*The reality of suicide has touched the lives of several of the writers at The Grit & Grace Project so we are taking the opportunity to share our hearts.
As the daughter of someone who took their own life, there are things I have learned since that fateful day. I am in no way an expert, but in searching for answers I have gleaned a few things from those who are. If life had a do-over I would have done these things prior to my father’s death, and I want to share them with you:
1. Do not dismiss their level of depression.
It does not matter how full of life they may have been in the past. If they are deeply struggling, the possibility of suicide is real and should not be ignored.
2. Ask. Then listen.
Ask if they are having thoughts of suicide, then don’t offer the “life is worth living” platitudes, and don’t judge, just listen.They need someone to talk to.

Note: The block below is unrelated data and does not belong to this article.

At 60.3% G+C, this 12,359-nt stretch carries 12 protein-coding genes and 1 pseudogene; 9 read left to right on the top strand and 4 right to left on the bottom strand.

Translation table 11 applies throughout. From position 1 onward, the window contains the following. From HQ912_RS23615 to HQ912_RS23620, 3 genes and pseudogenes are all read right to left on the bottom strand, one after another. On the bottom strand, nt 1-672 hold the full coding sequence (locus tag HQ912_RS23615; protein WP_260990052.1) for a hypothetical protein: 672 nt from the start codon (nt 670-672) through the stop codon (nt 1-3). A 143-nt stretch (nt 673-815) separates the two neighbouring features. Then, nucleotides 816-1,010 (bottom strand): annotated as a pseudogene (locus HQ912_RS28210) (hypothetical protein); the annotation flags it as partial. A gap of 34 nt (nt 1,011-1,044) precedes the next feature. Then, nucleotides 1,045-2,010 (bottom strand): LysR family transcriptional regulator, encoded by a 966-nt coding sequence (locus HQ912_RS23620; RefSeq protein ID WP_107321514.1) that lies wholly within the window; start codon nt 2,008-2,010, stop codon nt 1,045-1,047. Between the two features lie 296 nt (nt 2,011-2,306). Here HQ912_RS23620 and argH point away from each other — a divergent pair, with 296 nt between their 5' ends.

3. Never keep their suicidal thoughts a secret.
This is a call to action, not a privacy concern.
4. Share the responsibility.
Find professionals, counselors, or partners who have experience and can help.
5. Reassure and offer hope.
They need to know they are not alone. Acknowledge their struggle and make sure they know help is available.
6. Do not be afraid to act immediately if suicide appears to be imminent.
You will never be sorry for acting too soon; experiencing the “too late” will hold deeper sorrow.
If someone you love is struggling with depression and contemplating suicide—don’t be passive. Step up; step in; you will never regret that you did.